Each fund summary includes Morningstar analysis of the five pillars:

You will see the current ratings for the process, people, and parent ratings for index and active mutual funds. There is also a sustainability rating. You will need to scroll down to read the detailed analysis and see the fundamental ratings date. The summary shows how long a mutual fund or ETF has had its current Morningstar Medalist rating.

I wish Morningstar Investor would post the fundamental rating publication date and include the performance and price pillar ratings in the summary bar like they used to just a few years ago. These additional details would make researching Morningstar ratings easier, although the current layout remains easy to navigate.

The real meat is the analyst report. This one’s analyst is Mo’ath Almahasneh, an associate analyst for Morningstar, and the report is quite detailed. If you read this report, you will be more informed than your peers about what you’re investing in. Some of it is just a “plain English” prose write-up of what you’d find in a prospectus, while others will give you context as to where it fits in versus its peers.

The second paragraph of the summary is a good example of this:

“The funds track the flagship S&P 500, which selects 500 of the largest U.S. stocks — roughly 80% of the U.S. equity market — and weights them by market cap. An index committee has discretion over selecting companies that meet certain liquidity and profitability standards. While a committee-based approach may lack clarity, it adds flexibility to reduce unnecessary changes during reconstitution, taming transaction costs compared with more-rigid rules-based indexes.”

The bolded area is useful – now you know it invests in companies that comprise most of the U.S. stock market.

A few paragraphs down highlights some of the potential risks of this investment strategy and also why the asset allocation stands as it is:

“However, when few richly valued companies or sectors power most of the market gains, market-cap weighting may expose the strategy to stock- or sector-level concentration risk, as is the case at year-end 2023. As of November 2023, the top 10 holdings made up the largest portion of the index (31%) in several decades and the 30% allocation to technology stocks was the highest since the dot-com bubble. But this is not a fault in design: The S&P 500 simply reflects the market composition. In the long run, its broad diversification, low turnover, and a low fee outweigh these risks.”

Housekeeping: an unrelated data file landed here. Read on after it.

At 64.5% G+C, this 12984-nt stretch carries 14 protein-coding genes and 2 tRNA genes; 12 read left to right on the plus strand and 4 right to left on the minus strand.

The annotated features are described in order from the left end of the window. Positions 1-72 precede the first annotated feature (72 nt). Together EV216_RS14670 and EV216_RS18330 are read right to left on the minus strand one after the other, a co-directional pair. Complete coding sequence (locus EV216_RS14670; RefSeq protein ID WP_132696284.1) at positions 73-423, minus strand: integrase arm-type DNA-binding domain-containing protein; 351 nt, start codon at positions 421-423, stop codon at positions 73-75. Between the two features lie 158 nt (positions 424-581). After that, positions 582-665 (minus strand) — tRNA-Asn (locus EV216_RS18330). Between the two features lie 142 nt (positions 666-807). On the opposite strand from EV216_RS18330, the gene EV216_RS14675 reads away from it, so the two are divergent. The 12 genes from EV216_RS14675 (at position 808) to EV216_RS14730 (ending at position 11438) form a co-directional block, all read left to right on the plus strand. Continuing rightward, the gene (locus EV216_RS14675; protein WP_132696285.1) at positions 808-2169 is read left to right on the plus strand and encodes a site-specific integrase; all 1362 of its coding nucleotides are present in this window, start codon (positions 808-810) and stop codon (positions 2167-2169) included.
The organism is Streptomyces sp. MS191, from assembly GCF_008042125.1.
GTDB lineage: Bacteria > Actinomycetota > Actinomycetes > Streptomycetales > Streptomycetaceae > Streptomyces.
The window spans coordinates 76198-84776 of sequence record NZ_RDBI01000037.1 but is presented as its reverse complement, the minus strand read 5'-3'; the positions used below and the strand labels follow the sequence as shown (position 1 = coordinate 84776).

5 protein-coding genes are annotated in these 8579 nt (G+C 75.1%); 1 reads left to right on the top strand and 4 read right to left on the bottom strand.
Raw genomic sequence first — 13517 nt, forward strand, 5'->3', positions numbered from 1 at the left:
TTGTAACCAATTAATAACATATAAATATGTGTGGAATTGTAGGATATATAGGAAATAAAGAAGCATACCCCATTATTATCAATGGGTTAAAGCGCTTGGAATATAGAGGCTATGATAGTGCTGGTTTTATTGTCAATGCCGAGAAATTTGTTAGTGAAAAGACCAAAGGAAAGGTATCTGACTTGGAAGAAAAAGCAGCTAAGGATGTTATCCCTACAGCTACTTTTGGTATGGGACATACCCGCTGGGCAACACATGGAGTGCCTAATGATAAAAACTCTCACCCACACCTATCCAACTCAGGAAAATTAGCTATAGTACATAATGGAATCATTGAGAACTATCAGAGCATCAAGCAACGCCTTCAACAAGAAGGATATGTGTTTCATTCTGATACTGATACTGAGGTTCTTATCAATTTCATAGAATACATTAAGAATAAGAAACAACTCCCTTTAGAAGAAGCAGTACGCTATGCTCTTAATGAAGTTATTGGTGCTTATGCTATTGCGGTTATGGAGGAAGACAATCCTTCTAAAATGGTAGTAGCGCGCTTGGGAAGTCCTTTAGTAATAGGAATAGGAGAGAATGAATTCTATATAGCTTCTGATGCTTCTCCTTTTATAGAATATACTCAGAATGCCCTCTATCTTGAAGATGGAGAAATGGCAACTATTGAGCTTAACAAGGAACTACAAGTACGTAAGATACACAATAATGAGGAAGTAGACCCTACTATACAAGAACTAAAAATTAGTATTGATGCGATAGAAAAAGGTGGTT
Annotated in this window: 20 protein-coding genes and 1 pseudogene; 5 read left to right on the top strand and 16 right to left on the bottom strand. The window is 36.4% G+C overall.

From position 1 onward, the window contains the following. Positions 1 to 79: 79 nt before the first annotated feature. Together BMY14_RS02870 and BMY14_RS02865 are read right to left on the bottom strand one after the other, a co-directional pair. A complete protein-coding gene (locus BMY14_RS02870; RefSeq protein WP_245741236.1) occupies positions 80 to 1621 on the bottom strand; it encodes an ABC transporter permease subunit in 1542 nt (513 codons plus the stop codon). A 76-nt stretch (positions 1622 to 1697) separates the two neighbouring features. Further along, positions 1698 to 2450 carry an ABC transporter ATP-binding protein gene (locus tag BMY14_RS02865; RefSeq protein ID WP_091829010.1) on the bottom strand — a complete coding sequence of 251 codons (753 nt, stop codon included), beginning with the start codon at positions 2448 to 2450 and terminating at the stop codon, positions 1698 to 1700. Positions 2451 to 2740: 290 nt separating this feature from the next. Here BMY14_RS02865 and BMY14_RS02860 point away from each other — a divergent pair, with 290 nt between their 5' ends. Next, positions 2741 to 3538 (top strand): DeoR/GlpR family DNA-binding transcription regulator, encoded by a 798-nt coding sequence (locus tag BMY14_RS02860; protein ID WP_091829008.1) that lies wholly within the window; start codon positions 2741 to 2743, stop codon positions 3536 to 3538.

The bolded section is useful because you may not know the strategy by looking at the list of top holdings of the fund (as of January 31, 2024):

  1. Microsoft Corp.
  2. Apple Inc.
  3. Nvidia Corp.
  4. Inc.
  5. Meta Platforms Inc. Class A
  6. Alphabet Inc. Class A
  7. Alphabet Inc. Class C
  8. Berkshire Hathaway Inc Class B
  9. Tesla Inc.
  10. Broadcom Inc.

Their analysis of the People pillar is useful because it gives you detailed information about the fund managers without you having to dig through the prospectus. It’s not a make or break piece of information, it’s usually the names of two people I’ve never heard of, but once you see a lot of these you’ll recognize a pattern for various funds. Many of the fund managers have been there for years.

“Michelle Louie, Aaron Choi, and Nicholas Birkett share responsibility for the U.S. funds, except for Vanguard Institutional Index, which Choi does not manage. Louie has been with the firm since 2010 and has managed portfolios since 2014. Choi and Birkett have worked in investment management at Vanguard since 2015 and 2016, respectively.”

Over a decade (or nearly a decade for two co-managers) of fund management experience is impressive. 

Also useful to know:
“Vanguard’s portfolio managers are compensated with a bonus that factors in the gross, pretax performance of the fund relative to its objectives. This includes the manager’s record of tracking a benchmark index over the prior 12 months. These characteristics align the interests of the managers and investors.”

Again, not investment-changing information but it’s nice to be able to read it all on a single page and leave feeling informed.

Morningstar Ratings for Stocks

A stock is more likely to receive a five-star rating when it’s trading at a discount to what Morningstar believes is its fair market value. 

  • 5 stars when trading meaningfully below fair market value
  • 4 stars when trading below market value fair market value
  • 3 stars when trading at or near fair market value
  • 2 stars when trading above fair market value
  • 1 star when trading meaningfully above fair market value

The screener lets you easily track ratings changes as one filter shows the latest stocks to receive a five-star or a one-star rating. This search shows the ticker’s previous rating to see how great of a leap it took to reach its current rating.

You may notice that some ratings have a “Q” designation next to the star rating. This notates that the rating is quantitative-based instead of qualitative-based. A Morningstar analyst doesn’t cover equities with quant ratings. 

Fair Value Uncertainty

Morningstar also calculates a Fair Value Uncertainty rating that discounts what it takes to receive a five-star rating when the uncertainty score increases. It implies a recommended margin of safety and is one of five ratings (low, medium, high, very high, and extreme).

For example, a stock with a low uncertainty rating might receive a five-star Morningstar rating if its market price dips to 95% of its fair market value. However, an extreme rating can require a trading price of 50% below fair market value. So, this safeguard makes it more rigorous for volatile stock to be highly rated.